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Lloyd's Maritime and Commercial Law Quarterly


Barıs¸ Soyer *


196. ABN Amro Bank NV v Royal & Sun Alliance Insurance Plc 1

Marine insurance—credit risks—duty of disclosure—effect of non-avoidance clause—misrepresentation—affirmation—estoppel by convention—due diligence clause—sue and labour
ABN Amro Bank was insured under a marine policy placed with 14 subscribing underwriters led by Royal & Sun Alliance Insurance Plc for the period of 1 February 2016 to 21 January 2017. Two of the assured’s customers defaulted on a series of “repo” financing deals over cacao and cacao products. Senior executives of both of these companies were convicted and imprisoned in the USA for fraud. These companies ultimately became insolvent and the goods held by way of security by the assured proved to be substandard and of little resale value. The assured sought to recover its losses under the marine insurance contract, which contained a bespoke clause (the Transaction Premium Clause (TPC)) stipulating that cover was available for amounts “that the Insured would otherwise would have received and/or earned in the absence of a default by a customer”. The underwriters denied liability under the policy.
Decision: Most of the underwriters were liable under the policy on true construction of the TPC. Various defences raised by most underwriters were rejected. However, the claim of the assured against two underwriters (Ark and Advent) failed. Also the brokers were liable to the assured in respect of the indemnity the assured would have received from Ark and Advent under the policy.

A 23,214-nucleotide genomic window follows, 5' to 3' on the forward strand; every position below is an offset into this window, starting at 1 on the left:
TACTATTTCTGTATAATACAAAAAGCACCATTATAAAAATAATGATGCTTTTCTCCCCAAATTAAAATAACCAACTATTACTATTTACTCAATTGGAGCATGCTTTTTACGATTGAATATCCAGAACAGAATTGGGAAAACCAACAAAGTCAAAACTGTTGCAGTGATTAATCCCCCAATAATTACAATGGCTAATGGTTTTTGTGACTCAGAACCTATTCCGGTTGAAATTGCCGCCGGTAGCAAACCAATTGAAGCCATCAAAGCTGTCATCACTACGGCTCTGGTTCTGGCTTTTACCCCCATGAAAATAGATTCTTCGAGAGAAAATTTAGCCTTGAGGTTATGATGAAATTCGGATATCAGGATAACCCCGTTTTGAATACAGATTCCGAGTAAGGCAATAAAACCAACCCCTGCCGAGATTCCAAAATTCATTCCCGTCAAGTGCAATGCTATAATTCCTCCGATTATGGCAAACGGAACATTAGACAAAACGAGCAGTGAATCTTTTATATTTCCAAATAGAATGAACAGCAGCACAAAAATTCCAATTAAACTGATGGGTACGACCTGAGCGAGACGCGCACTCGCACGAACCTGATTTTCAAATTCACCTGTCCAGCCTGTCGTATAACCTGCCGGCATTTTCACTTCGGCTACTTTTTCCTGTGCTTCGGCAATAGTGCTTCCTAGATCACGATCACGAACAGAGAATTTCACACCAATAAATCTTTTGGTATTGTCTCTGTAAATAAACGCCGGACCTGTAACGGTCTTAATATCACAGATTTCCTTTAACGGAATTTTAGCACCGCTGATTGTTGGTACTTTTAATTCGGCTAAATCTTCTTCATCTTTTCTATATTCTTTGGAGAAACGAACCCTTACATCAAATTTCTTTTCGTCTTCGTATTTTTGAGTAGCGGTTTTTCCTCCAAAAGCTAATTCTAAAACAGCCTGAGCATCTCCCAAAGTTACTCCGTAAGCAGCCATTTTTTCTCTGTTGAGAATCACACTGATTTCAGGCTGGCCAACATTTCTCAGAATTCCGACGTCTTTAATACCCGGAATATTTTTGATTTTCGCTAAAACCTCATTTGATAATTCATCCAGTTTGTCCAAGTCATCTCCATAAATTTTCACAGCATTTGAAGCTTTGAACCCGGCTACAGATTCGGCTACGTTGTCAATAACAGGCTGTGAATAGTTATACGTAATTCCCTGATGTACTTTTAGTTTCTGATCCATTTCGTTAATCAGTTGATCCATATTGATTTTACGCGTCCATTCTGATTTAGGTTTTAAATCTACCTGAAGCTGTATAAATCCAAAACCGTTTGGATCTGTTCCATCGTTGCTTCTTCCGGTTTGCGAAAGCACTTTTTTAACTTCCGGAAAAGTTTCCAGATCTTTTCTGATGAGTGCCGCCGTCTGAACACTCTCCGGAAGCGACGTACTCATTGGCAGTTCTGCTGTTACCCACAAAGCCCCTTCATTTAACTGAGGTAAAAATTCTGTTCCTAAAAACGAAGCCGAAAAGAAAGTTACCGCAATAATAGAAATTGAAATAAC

Held: (1) The TPC provided stand-alone financial loss coverage and applied where there was no physical loss and damage to the insured cargo.2
(2) The insurance policy could not be rectified so as to give effect to what was said in conversations and the mutual intentions of the leading underwriter and the brokers. There was also no estoppel or collateral contract affecting the operation of the TPC.
* Professor of Commercial and Maritime Law, Director, Institute of International Shipping and Trade Law, Swansea University.
1. [2021] EWHC 442 (Comm) (Jacobs J).
2. In reaching this conclusion, the Court made reference to recent authorities, such as Rainy Sky SA v Kookmin Bank [2011] UKSC 50; [2012] 1 Lloyd’s Rep 34, Arnold v Britton [2015] UKSC 36; [2015] AC 1619 and Wood v Capita Insurance Services Ltd [2017] UKSC 24; [2018] Lloyd’s Rep Plus 13; [2017] AC 1173, which emphasise the significance of the wording used when considering the meaning of a clause used in commercial contracts.
English Marine Insurance and General Average Law


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